The three color films that mark Jean Renoir's return to Europe might be surprising compared to his classics 30's films like RULES OF THE GAME, LA BETE HUMAINE, TONI or GRAND ILLUSION, with which Renoir became prominent as a master of realism. For instance, always preferring to shoot on location rather than in studio environments (TONI was one of the first major sound motion picture to be entrely shot on location with direct sound recording; a revolution at the time).
THE GOLDEN COACH, FRENCH CANCAN and ELENA AND HER MEN are deliberately artificial, stylized, and burlesque. Note for instance the framings in THE GOLDEN COACH, in which Claude Renoir's camera is consciously and carefully placed to achieve symmetrical compositions. In comparison to the moving camera techniques of GRAND ILLUSION and RULES OF THE GAME that allowed him to capture the actions without missing the many crucial details in one, continuous long take, these three films (especially COACH and ELENA) may look very static. The acting style is also very much over the top.
One of the supplements, the Jacques Rivette's interview, in which Renoir repeatingly insists that "truth" or "reality" can be only achieved through artifice and artifacts of the artistic medium, is extremely revealing about Renoir's changing his style, and that though the apparent style has changed, his philosophy about filmmaking is remarkably consistent.
These three films are also created as comedies, though the contents are some of the most serious themes treated in cinema, and have a lot to do with cinema itself as a performing/representational art form. For each of the three films is profound analysis about performing in human life. FRENCH CANCAN is about the nature of performers, and the difficulties of that profession. THE GOLDEN COACH and ELENA AND HER MEN are, among other things, political farces, based on the extremely cynical idea that politics are nothing else but a matter of performance. Arguably, only Renoir could depict those themes as light-hearted comedies.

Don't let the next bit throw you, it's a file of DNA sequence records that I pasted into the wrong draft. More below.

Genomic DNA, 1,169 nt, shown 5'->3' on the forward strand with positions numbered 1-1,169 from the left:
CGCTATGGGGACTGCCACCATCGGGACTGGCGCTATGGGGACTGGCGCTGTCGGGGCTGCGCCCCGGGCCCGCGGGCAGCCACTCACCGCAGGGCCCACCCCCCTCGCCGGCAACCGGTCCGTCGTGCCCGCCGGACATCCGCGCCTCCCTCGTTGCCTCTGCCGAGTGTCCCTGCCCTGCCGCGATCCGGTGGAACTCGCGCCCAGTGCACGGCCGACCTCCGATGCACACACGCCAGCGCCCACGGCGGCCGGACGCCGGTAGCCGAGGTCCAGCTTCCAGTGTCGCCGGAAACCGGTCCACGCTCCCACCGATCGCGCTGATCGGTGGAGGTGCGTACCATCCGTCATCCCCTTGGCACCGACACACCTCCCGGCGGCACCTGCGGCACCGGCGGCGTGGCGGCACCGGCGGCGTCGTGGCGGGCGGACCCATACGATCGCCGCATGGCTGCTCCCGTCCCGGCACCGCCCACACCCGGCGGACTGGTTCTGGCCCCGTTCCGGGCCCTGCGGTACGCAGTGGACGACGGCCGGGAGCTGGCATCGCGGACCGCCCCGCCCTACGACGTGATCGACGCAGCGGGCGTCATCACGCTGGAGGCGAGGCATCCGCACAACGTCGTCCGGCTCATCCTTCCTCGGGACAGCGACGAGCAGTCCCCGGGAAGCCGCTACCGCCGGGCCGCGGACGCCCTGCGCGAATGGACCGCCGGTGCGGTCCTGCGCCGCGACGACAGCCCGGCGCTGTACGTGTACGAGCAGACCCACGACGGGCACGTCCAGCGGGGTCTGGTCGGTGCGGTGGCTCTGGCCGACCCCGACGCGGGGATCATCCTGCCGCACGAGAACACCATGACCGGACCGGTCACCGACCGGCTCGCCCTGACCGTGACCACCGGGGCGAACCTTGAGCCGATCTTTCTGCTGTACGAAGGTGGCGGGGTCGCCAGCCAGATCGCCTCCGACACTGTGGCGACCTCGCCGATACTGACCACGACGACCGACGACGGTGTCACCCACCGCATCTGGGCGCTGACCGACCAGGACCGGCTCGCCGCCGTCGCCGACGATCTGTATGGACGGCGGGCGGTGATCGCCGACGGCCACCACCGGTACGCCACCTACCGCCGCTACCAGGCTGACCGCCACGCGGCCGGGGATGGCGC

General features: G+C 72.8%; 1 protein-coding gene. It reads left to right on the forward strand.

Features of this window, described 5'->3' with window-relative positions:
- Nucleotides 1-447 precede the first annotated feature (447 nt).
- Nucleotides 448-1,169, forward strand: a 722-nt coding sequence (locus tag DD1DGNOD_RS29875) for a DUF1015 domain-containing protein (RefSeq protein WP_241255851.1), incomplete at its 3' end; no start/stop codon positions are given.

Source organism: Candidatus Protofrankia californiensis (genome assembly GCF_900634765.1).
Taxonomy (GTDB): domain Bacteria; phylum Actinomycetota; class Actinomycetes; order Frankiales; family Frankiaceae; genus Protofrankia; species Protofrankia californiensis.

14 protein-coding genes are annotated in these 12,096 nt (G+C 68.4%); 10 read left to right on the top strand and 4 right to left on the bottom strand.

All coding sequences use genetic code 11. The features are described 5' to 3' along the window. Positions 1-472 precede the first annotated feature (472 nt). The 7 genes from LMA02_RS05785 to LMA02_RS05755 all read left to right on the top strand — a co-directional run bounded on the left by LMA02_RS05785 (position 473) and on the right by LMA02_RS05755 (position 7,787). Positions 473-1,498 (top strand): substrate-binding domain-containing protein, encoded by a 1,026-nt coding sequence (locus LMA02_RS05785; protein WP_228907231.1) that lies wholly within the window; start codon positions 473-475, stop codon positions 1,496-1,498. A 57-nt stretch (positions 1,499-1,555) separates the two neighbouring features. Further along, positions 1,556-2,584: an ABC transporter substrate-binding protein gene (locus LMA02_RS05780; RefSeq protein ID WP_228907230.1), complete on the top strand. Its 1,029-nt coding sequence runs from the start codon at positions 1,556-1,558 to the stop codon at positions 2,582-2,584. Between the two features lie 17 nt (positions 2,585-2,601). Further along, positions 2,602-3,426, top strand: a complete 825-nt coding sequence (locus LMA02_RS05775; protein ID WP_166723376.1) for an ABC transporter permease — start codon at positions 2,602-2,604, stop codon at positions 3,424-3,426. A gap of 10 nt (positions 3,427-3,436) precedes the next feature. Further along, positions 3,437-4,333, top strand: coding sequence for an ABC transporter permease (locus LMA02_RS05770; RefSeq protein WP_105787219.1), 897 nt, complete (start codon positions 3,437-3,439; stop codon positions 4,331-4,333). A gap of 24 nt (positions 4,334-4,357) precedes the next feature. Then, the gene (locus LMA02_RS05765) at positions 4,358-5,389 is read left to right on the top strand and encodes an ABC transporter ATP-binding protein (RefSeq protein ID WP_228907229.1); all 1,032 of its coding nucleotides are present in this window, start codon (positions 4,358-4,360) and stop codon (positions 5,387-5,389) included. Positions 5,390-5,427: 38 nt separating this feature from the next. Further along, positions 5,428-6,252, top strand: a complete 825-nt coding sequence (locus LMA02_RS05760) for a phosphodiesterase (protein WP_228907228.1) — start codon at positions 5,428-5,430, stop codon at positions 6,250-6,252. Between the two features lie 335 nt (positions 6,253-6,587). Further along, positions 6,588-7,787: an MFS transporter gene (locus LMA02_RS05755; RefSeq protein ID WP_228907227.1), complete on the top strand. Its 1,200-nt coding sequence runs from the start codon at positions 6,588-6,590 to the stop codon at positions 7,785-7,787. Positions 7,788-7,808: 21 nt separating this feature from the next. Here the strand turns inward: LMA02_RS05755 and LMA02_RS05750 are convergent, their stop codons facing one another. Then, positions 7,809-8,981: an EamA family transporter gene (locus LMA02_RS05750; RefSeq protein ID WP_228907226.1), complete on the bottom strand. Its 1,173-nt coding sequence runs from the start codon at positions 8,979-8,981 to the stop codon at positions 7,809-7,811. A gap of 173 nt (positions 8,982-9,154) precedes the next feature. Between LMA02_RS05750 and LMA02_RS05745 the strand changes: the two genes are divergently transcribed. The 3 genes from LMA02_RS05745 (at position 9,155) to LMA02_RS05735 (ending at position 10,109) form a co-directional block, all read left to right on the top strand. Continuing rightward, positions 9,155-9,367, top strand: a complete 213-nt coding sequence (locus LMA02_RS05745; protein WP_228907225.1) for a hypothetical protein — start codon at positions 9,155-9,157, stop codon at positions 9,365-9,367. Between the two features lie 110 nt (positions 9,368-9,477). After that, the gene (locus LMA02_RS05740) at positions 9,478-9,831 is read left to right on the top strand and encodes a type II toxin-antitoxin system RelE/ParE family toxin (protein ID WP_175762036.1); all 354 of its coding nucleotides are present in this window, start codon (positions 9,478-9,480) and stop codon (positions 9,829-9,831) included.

Some notes should be made on the transfers of this new DVD edition. ELENA was shot with Eastmancolor film stock (one strip negative), and the transfer is created from the original negative. Excepts for optically-treated segments (dissolves and fade outs, fade ins) which show severe color fading, the DVD represents very much what the film should look like. And those color fadings are practically impossible to fix with today's technology.
THE GOLDEN COACH and FRENCH CANCAN were originally shot with 3-strips Technicolor cameras. This system requires 3 B/W negatives running simultaneously, each of them recording one primary color. So it is impossible to just scan the original negatives to get the most faithful images. The DVD transfers for these 2 films are created from interpositives. For FRENCH CANCAN, it seems that a vintage dye-transfer print was used, and though it shows certain damages caused by age, the DVD represents faithfully the texture and details such as the material quality of the clothings that can be only captured on a dye-transfer Technicolor print, as well as the rather pale, pastel-like color palette that Renoir and art director Max Douy intended to depict the period: the story takes place in the heights of impressionism paintings.
For THE GOLDEN COACH, the print used for the transfer is probably from the restoration and re-release in the early 90's (Martin Scorsese financed the American distribution; hence his introduction on the DVD). This restoration was important since before that, the film was virtually invisible, but nevertheless not a perfect one technically speaking. It does not have the richness of color of a dye-transfer Technicolor prints, particularly the reds and the blacks suffer a lot. Plus, certain shots, especially the extremely moving and revealing epilogue in which Renoir confesses through Camilla-Anna Magnani the sadness of working in performing arts, suffer a lot from the different shrinkage of each color-separation negatives. The colors are nearly dead, and they look out of focus. It's a pity that unlike the American studio's Technicolor classics with which a lot of financial and technical efforts are constantly made to put them back into shape, THE GOLDEN COACH, one of the greatest masterpieces of this color-format, is not yet properly restored.
Criterion has already put GRAND ILLUSION and RULES OF THE GAME on market with beautiful DVD editions. Now, watching this new DVD sets, and especially watching the supplement BBC documentary about Renoir's career after the 40's, I must say that now they have to publish Renoir's first color film THE RIVER, which is one of the less-known masterpiece of Renoir's as well as a key film for the evolution of his style, on a DVD edition as accomplished as these.